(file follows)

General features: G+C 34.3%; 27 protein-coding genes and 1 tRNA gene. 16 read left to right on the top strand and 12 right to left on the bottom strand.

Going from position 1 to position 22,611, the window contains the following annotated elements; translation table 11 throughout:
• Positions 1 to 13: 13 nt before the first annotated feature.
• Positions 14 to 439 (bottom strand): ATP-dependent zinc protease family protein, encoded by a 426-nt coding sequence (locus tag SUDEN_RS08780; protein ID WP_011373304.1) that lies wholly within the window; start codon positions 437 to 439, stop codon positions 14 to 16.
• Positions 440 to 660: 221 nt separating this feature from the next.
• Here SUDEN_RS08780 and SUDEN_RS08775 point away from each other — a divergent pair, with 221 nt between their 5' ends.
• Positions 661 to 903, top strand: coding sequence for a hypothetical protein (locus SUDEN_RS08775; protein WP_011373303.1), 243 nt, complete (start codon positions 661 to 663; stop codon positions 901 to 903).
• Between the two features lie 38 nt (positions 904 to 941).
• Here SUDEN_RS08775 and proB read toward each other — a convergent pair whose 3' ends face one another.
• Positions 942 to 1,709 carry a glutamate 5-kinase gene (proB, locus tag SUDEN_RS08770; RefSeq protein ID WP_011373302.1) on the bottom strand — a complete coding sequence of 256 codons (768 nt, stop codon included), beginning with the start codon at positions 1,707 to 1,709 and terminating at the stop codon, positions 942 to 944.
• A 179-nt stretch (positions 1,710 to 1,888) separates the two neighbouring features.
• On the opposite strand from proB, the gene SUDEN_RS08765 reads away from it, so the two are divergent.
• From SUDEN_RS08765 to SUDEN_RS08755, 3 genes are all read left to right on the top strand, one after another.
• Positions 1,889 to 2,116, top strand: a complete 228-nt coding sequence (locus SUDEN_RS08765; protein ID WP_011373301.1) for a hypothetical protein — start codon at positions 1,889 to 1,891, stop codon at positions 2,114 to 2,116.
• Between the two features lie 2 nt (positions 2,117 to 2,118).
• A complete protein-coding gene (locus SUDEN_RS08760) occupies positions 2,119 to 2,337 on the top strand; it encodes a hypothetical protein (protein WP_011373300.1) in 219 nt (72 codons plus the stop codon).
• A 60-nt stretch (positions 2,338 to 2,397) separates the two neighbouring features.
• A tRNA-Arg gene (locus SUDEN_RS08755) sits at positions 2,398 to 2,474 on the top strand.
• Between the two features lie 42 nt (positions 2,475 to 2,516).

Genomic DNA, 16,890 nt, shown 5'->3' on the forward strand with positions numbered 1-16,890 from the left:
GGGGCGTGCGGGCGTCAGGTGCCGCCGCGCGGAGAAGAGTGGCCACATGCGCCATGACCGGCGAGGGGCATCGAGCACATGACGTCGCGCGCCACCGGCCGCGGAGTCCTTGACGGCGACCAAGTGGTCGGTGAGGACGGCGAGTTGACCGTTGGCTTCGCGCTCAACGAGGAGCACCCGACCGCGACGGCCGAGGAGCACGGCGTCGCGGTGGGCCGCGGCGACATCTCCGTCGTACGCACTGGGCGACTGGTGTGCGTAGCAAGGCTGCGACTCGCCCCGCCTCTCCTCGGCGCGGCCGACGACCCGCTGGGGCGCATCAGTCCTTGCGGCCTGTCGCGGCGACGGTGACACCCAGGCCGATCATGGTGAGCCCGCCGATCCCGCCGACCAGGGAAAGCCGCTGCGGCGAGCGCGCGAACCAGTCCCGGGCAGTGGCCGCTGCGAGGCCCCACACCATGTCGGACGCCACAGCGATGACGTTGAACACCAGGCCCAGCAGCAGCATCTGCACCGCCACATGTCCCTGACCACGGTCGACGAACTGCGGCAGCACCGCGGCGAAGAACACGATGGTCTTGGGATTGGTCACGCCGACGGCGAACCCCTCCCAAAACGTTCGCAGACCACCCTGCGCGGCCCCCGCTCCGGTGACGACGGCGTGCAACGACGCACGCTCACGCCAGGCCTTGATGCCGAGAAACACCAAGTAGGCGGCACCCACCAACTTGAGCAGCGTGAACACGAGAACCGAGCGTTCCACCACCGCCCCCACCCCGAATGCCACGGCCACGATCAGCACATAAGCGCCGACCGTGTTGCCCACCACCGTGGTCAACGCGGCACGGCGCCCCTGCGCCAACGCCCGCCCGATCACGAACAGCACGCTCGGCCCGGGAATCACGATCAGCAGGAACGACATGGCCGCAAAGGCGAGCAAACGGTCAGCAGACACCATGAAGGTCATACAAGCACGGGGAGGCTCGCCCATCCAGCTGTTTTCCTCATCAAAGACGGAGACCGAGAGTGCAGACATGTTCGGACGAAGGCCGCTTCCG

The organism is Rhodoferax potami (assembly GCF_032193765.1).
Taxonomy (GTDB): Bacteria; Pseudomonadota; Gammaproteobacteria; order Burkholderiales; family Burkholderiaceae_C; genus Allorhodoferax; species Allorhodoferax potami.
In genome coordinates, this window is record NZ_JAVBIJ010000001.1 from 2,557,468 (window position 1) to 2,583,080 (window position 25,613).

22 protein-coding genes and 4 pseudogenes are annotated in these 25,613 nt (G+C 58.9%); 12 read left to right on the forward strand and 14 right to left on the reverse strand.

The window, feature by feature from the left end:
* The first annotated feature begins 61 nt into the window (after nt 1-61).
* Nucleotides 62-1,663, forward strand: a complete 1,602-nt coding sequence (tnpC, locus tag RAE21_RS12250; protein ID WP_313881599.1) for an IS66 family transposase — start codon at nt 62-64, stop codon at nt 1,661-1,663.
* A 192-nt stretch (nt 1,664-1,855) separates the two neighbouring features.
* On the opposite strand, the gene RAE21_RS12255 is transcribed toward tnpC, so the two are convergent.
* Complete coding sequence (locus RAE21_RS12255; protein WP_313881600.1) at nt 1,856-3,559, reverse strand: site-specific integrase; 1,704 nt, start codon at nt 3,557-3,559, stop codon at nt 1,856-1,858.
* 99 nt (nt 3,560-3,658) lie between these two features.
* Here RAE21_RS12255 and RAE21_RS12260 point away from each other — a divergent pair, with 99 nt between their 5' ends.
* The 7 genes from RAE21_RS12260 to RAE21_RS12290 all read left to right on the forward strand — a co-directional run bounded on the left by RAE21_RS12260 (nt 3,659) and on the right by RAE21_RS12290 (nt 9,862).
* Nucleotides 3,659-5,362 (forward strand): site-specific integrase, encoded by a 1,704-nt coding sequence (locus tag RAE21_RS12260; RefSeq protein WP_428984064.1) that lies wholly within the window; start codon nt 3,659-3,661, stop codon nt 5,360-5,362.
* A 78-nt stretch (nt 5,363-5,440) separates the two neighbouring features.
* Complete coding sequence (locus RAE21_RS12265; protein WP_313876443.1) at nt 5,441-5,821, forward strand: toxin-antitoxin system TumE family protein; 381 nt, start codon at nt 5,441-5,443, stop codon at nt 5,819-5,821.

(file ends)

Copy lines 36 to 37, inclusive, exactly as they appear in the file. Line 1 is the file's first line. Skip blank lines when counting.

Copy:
* A 78-nt stretch (nt 5,363-5,440) separates the two neighbouring features.
* Complete coding sequence (locus RAE21_RS12265; protein WP_313876443.1) at nt 5,441-5,821, forward strand: toxin-antitoxin system TumE family protein; 381 nt, start codon at nt 5,441-5,443, stop codon at nt 5,819-5,821.